Friday Review

Blowing hot and cold!

At the Academy's conference of 1951, held at the RR Sabha. Maharajapuram Viswanatha Iyer, Palladam Sanjeeva Rao, T.L. Venkatarama Iyer, T.V. Subba Rao, T.R. Venkatarama Sastry (Chief Guest), Chembai Vaidyanatha Bhagavatar, Academy president K.V. Krishnaswami Iyer, Mudicondan Venkatarama Iyer and the Academy secretary Sundararajan. Photo: Special Arrangement

At the Academy's conference of 1951, held at the RR Sabha. Maharajapuram Viswanatha Iyer, Palladam Sanjeeva Rao, T.L. Venkatarama Iyer, T.V. Subba Rao, T.R. Venkatarama Sastry (Chief Guest), Chembai Vaidyanatha Bhagavatar, Academy president K.V. Krishnaswami Iyer, Mudicondan Venkatarama Iyer and the Academy secretary Sundararajan. Photo: Special Arrangement  

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On TVG’s guru, the Academy and the Sangita Kalanidhi title.

In a few days from now, T.V. Gopalakrishnan will be formally elected as the Music Academy’s Sangita Kalanidhi designate for the year 2014, in a quaint ritual that requires a Sangita Kalanidhi awardee to propose his name and another to second it, on the day of the inauguration. It is a throwback to the early days when the president of the Conference was elected from the floor of the house.

The general consensus is that at 82, TVG has had to wait for sometime to receive the highest accolade in Carnatic music. If TVG’s guru Chembai Vaidyanatha Bhagavatar had been around, he would have agreed. In his time, Chembai too had to wait for the award to come his way.

Chembai, born in 1895, was probably younger only to Ariyakkudi Ramanuja Iyengar when it came to the leading performers of his generation. In terms of seniority on the concert platform, he was probably ‘older,’ for his career had begun in 1904 when he was nine while Ramanuja Iyengar’s debut was only in 1913 at 23. In fact, Chembai would often jocularly remind Ariyakkudi that while he was still providing vocal support to his guru Ramanathapuram Poochi Srinivasa Iyengar, he, Chembai, had already given vocal concerts and had then taken to the violin in order to tide over the adolescent period when the voice breaks.

By the early 1920s, Ariyakkudi was the acknowledged monarch of Carnatic music and remained so for years to come. So, when in 1938 he was invited to preside over the Academy’s annual conference (at that time the Sangita Kalanidhi title had not been established), everyone including Chembai applauded the decision.

Chembai, perhaps, expected that the honour would be his next, for after all he was the senior-most in age after Ramanuja Iyengar. He was, therefore, upset, when in the following year Musiri Subramania Iyer was invited to preside over the Conference. Chembai held his peace for his disciple Princess Manku Thampuran was singing at the inaugural concert. But when he was asked to felicitate Musiri on his elevation, he could not control himself. Striding to the microphone, he wished the latter well and complimented the Academy on its choice. He then said that he hoped that the Academy would invite Musiri to preside the following year too and every year thereafter! He then broke off all connections with the Academy for five years, during which time the honour went to others.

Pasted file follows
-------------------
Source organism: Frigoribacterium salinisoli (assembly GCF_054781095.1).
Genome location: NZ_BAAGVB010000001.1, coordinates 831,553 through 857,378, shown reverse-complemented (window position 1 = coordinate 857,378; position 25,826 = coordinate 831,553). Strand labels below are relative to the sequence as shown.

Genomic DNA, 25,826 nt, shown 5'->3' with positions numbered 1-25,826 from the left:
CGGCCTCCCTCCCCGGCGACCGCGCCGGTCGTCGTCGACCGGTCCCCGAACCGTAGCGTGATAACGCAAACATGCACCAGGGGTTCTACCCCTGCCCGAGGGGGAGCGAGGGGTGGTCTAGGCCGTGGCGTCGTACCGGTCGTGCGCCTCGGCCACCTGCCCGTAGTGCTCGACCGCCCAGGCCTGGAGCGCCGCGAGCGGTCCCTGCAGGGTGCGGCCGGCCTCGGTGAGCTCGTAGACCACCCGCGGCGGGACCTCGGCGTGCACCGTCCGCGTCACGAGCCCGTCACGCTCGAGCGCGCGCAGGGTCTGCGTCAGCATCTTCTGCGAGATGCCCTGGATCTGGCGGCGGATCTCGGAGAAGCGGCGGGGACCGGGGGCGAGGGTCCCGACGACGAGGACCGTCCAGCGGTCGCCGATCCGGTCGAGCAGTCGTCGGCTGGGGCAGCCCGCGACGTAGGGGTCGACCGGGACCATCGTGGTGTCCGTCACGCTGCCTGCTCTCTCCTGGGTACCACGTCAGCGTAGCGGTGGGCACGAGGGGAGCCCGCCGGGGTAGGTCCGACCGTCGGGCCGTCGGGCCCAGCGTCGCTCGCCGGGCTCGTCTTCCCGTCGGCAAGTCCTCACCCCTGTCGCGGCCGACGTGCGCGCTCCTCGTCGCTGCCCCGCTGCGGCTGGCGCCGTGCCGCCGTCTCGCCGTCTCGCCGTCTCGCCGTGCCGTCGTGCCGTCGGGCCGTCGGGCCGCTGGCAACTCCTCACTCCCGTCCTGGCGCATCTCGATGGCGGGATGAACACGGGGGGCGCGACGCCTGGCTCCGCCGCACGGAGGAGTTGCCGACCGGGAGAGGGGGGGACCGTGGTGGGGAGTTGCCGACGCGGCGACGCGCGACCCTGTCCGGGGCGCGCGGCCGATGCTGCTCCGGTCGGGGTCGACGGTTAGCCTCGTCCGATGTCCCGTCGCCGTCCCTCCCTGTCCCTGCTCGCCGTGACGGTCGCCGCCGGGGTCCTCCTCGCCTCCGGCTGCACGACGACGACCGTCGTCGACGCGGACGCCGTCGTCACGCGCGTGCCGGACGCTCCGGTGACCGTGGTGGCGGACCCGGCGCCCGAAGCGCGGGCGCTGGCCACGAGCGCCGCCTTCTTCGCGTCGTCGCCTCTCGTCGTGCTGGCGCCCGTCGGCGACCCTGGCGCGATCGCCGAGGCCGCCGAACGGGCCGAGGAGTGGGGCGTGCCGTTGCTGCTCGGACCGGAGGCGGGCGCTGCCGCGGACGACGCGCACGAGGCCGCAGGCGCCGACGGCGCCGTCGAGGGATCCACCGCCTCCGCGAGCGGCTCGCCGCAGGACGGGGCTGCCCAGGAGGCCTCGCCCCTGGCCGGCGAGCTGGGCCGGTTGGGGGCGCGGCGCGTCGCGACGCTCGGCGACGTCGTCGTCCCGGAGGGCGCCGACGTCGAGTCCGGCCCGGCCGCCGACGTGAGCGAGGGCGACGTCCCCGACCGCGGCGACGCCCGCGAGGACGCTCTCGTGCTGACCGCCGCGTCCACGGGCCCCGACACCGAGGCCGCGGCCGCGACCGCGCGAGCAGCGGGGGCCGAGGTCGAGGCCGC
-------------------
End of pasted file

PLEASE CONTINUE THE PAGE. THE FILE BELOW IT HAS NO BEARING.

He made his peace with the Academy in 1945 and returned to perform, but the honour of presiding over the Conference, which had become synonymous with the Sangita Kalanidhi from January 1, 1943, was not to be his till 1951. During the intervening years, it went to juniors such as Semmangudi and Kumbakonam Rajamanikkam Pillai. That it rankled became evident when at a concert of his, Musiri Subramania Iyer and Semmangudi Srinivasa Iyer both got up in the middle and left, covering their faces with shawls. Having spotted them, he bellowed into the mike that the two Sangita Kalanidhis need not hide their faces and were free to come and go as they pleased. Nevertheless, when the title was conferred on him, he accepted it with good grace. But he would always question the remuneration the Academy gave the artists.

During the 1950s and ’60s, when the Academy struggled financially, because it was building an auditorium, Chembai willingly sang for low fees. By then he had begun diverting all his concert earnings to the Guruvayurappan Temple. He demanded and got high remuneration for all his performances, every paisa of which went to the temple.

By 1962 the Academy’s auditorium was completed and by 1969, thanks to the efforts of industrialists and well wishers, its loans were also almost repaid. On realising this, Chembai insisted on a hike in his fee. He felt that he and fellow artists had sacrificed enough over the years for the Academy. In his case, it was Guruvayurappan who was to be the beneficiary.

But the Academy would not give in. Its committee felt that it still had several commitments to fulfil. Chembai’s response was that he would wait till it had become fully solvent and be able to pay his market rates. Till then, he said, he was better off not singing for it. His last performance at the Academy was in 1970, after which he did not sing there. But that he harboured no ill will towards the institution was clear in the way he readily consented to preside over the Sadas on January 1, 1973 and confer the Sangita Kalanidhi on Prof P. Sambamoorthy.



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Printable version | Jan 28, 2020 9:09:01 AM | https://www.thehindu.com/features/friday-review/blowing-hot-and-cold/article6673350.ece

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